Below is information from the Middlesex District Attorney’s Office and the U.S. Attorney’s Office — District of Massachusetts:
Middlesex DA’s Tips To Avoid COVID-19 Scams
Scammers and hackers may exploit concerns regarding COVID-19 in order to obtain personal information or demand money. Beware of individuals using fraudulent information.
- Fraudulent texts, emails, social media posts with links for coronavirus information that install malware on a device to steal personal information, including passwords and credit card numbers
- Fraudulent websites related to the virus outbreak, including fake online stores selling protective wear and household supplies
- Fraudulent calls, emails, websites seeking charitable donations
- Communications promoting fraudulent treatment information
- Calls demanding money for treatment for family members with the virus
- Fraudulent communications offering investment advice or information on the economic impact of COVID-19
- Individuals posing as a family member or friend and seeking money for an urgent matter
- Beware of any calls, emails or other communications with “urgent” demands for money or seeking to verify personal information
- Carefully review any emails or correspondence from organizations seeking charitable donations
- Make charitable donations directly on the organization’s website
- Beware of solicitations for money over the phone
- Never send money to a person you do not recognize or cannot verify their identity
- Beware of fraudulent emails that appear to be from reputable sources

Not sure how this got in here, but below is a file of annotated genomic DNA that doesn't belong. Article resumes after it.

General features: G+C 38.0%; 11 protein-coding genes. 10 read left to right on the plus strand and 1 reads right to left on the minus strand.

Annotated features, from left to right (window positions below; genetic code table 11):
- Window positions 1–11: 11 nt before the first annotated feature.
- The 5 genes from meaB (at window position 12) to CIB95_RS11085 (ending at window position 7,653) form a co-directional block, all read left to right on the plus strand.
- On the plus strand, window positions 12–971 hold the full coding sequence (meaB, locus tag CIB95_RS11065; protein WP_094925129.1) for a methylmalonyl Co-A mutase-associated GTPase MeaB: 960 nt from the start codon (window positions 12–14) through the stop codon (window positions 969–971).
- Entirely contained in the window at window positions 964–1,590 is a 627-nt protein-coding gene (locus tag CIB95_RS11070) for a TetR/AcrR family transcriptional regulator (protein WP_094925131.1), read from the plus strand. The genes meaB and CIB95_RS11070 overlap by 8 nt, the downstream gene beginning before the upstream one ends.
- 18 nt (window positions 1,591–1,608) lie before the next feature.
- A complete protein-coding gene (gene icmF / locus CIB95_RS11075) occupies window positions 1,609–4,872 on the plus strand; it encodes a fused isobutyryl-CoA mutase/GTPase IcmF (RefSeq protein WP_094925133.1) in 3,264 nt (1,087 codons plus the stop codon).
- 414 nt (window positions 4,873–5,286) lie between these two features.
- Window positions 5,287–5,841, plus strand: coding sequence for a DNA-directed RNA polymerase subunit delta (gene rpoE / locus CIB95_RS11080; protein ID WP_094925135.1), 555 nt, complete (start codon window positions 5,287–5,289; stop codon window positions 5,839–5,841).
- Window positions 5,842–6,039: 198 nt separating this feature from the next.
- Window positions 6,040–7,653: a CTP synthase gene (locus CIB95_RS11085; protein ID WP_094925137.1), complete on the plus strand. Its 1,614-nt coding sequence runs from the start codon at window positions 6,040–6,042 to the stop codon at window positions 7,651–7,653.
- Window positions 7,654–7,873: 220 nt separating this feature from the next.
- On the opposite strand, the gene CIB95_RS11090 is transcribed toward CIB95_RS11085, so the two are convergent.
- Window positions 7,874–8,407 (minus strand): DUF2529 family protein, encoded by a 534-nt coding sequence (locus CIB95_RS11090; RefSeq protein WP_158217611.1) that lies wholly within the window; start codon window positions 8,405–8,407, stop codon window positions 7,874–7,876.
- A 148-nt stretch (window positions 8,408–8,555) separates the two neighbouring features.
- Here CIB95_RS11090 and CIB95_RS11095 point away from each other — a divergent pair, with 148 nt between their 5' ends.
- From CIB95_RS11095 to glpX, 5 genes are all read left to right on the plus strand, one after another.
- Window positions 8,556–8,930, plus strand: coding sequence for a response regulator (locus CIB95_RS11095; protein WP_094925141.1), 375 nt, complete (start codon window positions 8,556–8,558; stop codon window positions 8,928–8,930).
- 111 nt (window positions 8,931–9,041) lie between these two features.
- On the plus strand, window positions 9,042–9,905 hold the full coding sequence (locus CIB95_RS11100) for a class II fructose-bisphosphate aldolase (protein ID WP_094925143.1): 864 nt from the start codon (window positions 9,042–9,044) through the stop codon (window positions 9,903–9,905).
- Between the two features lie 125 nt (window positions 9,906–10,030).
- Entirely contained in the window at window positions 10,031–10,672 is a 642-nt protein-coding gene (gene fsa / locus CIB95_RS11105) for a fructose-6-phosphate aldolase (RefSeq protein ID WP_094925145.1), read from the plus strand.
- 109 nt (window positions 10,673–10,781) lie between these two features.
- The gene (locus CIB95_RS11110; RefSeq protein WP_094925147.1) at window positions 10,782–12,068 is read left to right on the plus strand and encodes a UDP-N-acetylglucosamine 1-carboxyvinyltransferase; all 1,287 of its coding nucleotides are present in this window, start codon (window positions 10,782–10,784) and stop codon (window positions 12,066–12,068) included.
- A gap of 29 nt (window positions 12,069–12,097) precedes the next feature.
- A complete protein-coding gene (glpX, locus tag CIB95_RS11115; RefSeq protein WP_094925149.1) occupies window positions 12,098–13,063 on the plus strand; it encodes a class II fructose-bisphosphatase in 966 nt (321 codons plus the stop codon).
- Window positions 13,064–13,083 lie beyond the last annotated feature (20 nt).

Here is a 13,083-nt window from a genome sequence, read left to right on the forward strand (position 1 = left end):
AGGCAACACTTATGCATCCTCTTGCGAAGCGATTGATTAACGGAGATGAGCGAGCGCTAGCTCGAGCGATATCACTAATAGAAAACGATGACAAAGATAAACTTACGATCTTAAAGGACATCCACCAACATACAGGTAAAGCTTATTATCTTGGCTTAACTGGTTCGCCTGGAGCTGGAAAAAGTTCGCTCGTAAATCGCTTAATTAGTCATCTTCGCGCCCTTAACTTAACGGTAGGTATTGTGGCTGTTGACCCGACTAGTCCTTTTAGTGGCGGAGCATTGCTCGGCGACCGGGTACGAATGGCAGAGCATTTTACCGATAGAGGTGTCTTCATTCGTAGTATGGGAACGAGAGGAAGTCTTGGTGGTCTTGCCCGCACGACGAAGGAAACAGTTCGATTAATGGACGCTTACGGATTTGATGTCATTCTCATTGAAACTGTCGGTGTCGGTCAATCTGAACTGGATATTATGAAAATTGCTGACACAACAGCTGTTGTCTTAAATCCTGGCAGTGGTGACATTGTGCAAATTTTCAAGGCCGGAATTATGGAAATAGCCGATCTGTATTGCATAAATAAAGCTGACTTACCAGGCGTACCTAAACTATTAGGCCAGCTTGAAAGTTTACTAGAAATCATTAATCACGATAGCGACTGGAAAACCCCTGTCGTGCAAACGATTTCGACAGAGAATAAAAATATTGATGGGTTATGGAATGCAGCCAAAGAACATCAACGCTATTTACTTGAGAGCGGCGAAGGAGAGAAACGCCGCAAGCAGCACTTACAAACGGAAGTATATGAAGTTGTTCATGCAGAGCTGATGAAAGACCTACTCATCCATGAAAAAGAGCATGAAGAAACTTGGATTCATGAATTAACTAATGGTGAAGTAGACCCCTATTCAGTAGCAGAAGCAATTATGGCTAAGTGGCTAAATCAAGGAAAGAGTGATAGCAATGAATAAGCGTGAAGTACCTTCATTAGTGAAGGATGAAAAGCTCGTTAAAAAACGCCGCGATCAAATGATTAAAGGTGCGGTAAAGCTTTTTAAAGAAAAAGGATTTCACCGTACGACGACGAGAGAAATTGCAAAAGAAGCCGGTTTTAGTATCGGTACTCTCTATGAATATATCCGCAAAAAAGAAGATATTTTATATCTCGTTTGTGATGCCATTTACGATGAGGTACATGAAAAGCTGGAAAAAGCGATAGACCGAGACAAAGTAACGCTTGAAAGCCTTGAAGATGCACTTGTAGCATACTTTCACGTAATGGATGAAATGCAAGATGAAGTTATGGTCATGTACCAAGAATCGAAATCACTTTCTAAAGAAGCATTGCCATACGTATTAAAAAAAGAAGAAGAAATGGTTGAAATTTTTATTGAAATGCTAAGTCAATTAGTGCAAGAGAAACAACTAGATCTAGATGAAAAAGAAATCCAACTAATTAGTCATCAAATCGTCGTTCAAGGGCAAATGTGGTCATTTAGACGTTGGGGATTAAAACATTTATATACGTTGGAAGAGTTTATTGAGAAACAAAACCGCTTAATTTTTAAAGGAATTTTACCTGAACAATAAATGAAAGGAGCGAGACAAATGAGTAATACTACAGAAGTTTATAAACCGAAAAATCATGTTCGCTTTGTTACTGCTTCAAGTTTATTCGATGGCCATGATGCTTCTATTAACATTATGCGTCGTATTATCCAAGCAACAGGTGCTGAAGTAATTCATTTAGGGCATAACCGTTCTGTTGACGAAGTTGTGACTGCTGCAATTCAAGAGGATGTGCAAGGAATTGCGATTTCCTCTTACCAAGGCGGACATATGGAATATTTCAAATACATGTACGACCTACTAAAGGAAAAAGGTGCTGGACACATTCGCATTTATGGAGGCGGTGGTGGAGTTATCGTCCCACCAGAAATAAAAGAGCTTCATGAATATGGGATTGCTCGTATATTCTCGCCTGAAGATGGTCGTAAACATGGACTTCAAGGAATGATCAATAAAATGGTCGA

- Check URL link (official government publications end in .gov), email addresses and spelling errors
- Do not download attachments or click on links in unsolicited emails or from unknown senders
- For updates and new information on COVID-19, the official sources are:
If you believe you have been a victim of a scam, contact your local police department.
U.S. Attorney Andrew E. Lelling Issues Stern Warning Regarding Scams and Other Crimes Related to the Covid-19 Outbreak
BOSTON, MA — “As our communities take extraordinary measures to confront the coronavirus outbreak, some may view this as an opportunity to prey on the public’s fears and anxieties. The Department of Justice is now focused on cybercrime, sale of counterfeit goods, treatment scams and other healthcare and investment scams arising from the pandemic. My office will aggressively prosecute anyone engaged in this kind of activity,” said U.S. Attorney Lelling.
“With the outbreak of COVID-19, scammers have found a platform that preys on people’s fears and could make them more likely to be victimized,” said Joseph R. Bonavolonta, Special Agent in Charge of the FBI Boston Division. “We want you to avoid falling prey to these scams and help us stop them by reporting it at ic3.gov.”
Massachusetts residents who believe they are victims of fraud or other criminal activity related to the pandemic should contact the United States Attorney’s Office at USAMA.email@example.com or call 1-888-221-6023 and leave a message. Members of the public can also contact the FBI’s Internet Crime Complaint Center (IC3) by visiting www.IC3.gov. If you or someone you know are in immediate danger, please call 911.
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